Clinical Characteristics of OCD

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  • Clinical Characteristics of OCD
    • Obsessions
      • Recurrent, intrusive and persistent thoughts, ideas, images and impulses.
        • These are normally grouped into categories: Dirt and contamination, aggression, orderliness, illness, sex and religion.
        • These are found to be distressing and cause anxiety and therefore are neutralised with some form of action.
        • People with OCD know these obsessions are from their own minds unlike schizophrenic patients.
        • Patients know these obsessions are unreasonable as they are time-consuming and interrupt with every day life.
    • Compulsions
      • Excessive, irresistible, repetitive physical or mental actions that people feel compelled to carry out.
        • Performed in response to an obsession.
          • Their function is to; reduce personal distress and prevent some objectively unlikely event.
          • Common rituals: Checking, cleaning, counting rituals and dressing rituals. Failure to carry these out will cause anxiety.
          • Sufferers also realise that the compulsions are unreasonable.
            • Problematic because; may be harmful, interfere with everyday life and sufferers are also tend to be secretive.
    • Physiological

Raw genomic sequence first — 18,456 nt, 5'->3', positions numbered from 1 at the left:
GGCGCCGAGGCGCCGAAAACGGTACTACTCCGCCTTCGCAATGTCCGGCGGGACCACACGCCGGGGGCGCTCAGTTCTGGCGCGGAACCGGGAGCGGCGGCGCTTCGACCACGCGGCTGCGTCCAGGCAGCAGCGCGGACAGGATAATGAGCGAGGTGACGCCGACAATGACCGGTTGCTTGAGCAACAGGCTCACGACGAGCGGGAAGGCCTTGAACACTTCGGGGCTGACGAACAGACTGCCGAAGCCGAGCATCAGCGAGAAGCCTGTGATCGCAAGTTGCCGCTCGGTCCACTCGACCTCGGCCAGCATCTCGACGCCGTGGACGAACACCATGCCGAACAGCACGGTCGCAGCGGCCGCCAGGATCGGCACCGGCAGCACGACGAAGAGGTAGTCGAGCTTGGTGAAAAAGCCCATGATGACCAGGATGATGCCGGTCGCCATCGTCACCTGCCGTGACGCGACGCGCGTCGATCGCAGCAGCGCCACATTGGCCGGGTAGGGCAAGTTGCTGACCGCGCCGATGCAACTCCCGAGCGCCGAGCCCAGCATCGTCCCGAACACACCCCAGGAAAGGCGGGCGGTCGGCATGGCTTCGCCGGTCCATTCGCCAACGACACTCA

• Involuntary physiological responses such as dry mouth, tensed muscles and perspiration.
    • Behavioural
      • Freeze or run away.
    • Emotional
      • Panic and alarm, drained and overwhelmed.
    • Demographic
      • Seems to occur equally in men and women.
    • Incidence and prevalence
      • Affects 1-3% of the population occurring equally in people of different ethnicities and races.
    • Course
      • Onset is usually in adolescence or adulthood although it can begin in childhood. Some people develop symptoms fairly quickly. 30% of cases have no clear triggers.
    • Prognosis
      • 30% of patients improve considerably  in response to some kind of treatment, 40% show moderate improvement and 30% do not considerably recover.
      • About 30% of patients also have depression and suicide can be a risk.


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